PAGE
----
Lamppost was ‘planted’ in my conker tree

Chris Wilcox with the horse chestnut tree he's having to pay to cut back because the county council installed a lamppost with the light in the midst of its branches. SG190115-121TW
Chris Wilcox with the horse chestnut tree he's having to pay to cut back because the county council installed a lamppost with the light in the midst of its branches. SG190115-121TW
0
Have your say

A council that plonked a lamppost on the pavement – with its lamp hidden in the middle of a huge horse chestnut tree – is forcing a resident to pay to have the tree cut back.

Chris Wilcox (64), of Surfleet Road, Surfleet, has lived in his home for a little over 11 years, but used to live on the other side of the road and remembers the lamppost being installed some years earlier.

He said: “Nobody in their right mind is going to put a lamppost there because it’s a massive tree. It didn’t used to bother me too much because the council used to come and chop it back at their expense.”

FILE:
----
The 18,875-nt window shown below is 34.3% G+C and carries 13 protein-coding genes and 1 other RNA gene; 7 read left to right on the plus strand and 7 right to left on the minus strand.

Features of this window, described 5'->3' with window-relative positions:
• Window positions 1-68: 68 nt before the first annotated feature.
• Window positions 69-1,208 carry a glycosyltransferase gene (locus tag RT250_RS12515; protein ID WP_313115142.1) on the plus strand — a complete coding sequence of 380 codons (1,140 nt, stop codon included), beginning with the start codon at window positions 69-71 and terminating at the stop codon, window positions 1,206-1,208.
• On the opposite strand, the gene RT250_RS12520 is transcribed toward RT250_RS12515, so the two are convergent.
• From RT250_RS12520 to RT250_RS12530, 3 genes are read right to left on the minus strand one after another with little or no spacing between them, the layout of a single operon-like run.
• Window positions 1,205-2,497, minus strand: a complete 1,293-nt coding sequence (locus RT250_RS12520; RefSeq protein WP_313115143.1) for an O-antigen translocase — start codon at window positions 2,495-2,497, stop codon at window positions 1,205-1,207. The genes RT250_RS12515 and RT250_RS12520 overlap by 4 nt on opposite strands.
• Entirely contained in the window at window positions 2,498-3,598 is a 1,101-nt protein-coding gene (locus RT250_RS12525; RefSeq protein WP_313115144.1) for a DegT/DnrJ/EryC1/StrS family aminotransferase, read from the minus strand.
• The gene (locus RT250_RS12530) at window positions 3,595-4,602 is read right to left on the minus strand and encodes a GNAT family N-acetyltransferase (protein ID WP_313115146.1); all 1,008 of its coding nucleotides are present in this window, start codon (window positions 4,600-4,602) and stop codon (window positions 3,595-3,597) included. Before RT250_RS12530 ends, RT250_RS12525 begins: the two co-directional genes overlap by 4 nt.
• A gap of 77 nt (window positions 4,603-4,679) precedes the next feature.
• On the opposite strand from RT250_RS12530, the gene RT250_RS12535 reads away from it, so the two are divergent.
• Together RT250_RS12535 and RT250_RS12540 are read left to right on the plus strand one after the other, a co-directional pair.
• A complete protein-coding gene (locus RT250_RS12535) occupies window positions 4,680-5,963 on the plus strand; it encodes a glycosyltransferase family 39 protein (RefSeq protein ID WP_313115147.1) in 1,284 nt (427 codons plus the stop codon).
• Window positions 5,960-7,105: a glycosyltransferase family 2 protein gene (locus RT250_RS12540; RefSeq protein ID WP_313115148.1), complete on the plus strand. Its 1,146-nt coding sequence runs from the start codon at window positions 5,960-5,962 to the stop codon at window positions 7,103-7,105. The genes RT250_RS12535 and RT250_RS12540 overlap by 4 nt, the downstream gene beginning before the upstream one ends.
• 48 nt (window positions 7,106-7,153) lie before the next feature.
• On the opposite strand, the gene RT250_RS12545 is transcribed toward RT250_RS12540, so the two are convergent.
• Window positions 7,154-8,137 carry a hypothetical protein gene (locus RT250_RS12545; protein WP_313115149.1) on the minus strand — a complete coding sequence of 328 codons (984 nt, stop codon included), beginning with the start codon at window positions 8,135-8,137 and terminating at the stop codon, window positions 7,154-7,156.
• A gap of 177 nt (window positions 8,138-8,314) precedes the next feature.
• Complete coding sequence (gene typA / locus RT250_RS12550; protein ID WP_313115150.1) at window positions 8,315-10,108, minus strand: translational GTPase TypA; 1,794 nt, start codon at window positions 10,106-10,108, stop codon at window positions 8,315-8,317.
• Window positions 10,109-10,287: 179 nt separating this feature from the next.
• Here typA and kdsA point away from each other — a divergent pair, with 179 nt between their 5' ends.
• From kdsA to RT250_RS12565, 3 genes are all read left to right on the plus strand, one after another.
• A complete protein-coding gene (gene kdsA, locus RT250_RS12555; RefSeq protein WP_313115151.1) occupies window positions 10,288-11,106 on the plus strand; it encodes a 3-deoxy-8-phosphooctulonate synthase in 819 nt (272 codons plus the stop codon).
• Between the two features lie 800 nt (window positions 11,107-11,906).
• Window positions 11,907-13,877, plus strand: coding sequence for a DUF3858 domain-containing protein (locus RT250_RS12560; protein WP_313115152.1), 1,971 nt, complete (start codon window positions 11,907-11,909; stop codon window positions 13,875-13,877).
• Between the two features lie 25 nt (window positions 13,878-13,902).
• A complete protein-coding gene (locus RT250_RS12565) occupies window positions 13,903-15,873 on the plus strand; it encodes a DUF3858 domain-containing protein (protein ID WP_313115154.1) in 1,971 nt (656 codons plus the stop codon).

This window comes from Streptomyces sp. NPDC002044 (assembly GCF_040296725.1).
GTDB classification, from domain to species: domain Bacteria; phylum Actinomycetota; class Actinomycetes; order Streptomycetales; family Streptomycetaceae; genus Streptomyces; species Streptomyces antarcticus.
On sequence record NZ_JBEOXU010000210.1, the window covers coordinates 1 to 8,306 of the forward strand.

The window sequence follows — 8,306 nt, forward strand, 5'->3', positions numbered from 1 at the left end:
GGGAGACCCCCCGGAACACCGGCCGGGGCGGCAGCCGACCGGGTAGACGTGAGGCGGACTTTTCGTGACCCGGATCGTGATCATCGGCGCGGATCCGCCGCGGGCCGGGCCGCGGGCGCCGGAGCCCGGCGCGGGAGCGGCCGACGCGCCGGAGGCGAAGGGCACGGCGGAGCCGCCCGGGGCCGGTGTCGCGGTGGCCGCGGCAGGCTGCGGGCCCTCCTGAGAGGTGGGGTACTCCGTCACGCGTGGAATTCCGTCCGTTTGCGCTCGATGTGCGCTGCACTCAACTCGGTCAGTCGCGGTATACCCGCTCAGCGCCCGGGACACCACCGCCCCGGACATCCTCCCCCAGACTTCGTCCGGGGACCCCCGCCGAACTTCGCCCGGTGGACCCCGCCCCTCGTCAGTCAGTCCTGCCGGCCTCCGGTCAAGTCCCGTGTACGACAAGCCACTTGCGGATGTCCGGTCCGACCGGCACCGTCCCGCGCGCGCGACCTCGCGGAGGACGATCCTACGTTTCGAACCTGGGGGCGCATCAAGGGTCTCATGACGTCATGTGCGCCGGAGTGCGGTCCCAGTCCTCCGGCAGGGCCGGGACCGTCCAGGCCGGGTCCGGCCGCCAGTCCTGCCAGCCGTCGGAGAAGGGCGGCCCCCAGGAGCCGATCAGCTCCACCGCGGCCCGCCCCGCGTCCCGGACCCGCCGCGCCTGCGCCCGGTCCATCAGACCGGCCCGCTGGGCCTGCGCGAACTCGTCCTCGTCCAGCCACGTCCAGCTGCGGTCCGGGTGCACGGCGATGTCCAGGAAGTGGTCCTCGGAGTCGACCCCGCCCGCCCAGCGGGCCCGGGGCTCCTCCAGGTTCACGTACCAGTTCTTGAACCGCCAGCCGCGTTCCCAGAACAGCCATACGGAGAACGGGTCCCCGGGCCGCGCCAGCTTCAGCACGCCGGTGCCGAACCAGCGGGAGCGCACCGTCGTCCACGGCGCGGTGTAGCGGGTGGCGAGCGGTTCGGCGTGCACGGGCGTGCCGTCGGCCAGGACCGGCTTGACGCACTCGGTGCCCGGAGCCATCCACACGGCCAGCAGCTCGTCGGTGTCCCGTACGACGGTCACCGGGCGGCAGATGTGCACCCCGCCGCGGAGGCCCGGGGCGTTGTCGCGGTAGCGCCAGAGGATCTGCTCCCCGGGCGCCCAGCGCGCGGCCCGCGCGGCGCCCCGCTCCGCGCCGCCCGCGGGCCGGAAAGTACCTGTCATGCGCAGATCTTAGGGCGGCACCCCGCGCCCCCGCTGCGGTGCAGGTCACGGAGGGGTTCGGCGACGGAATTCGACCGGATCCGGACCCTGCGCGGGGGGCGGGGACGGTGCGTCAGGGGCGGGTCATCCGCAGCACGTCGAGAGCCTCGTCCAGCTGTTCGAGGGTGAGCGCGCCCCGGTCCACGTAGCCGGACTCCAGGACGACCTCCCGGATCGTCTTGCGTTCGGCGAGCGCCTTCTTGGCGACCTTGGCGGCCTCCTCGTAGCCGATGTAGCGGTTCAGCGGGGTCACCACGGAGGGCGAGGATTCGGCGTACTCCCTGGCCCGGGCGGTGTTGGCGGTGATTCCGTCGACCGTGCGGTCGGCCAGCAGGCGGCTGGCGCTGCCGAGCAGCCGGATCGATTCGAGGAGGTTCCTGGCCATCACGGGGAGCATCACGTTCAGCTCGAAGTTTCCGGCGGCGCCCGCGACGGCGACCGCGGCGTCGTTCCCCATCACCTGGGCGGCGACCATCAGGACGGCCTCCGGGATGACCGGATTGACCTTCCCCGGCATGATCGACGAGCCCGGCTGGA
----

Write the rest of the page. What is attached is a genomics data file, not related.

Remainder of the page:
In the last five years, he’s twice paid bills of around £200 for the tree to be lopped. The latest was in September when the council asked him to cut back the tree within 14 days, backed by a warning that the authority would do the job and recover the costs from him if he failed.

Mr Wilcox spoke out after a story in our sister paper, The Lincolnshire Free Press, revealed the county council had partly hidden a new 30mph speed limit warning behind tree branches at Pinchbeck.

He says his horse chestnut is about 40-years-old and the lamppost could have been put on another spot – and he doesn’t believe the council’s explanation that it was the only place they could connect to the electricity supply.

Mr Wilcox doesn’t want to carry on paying bills when it was the council that created the problem.

Council principal engineer Stan Hall said: “The tree in question is on private land and therefore is not the responsibility of the local authority. If a tree is obscuring a light, we send out our street lighting teams to carry out minor pruning but the main responsibility for maintenance belongs to the property owner. When considering cases, we do look at individual circumstances and decide on the best possible action.”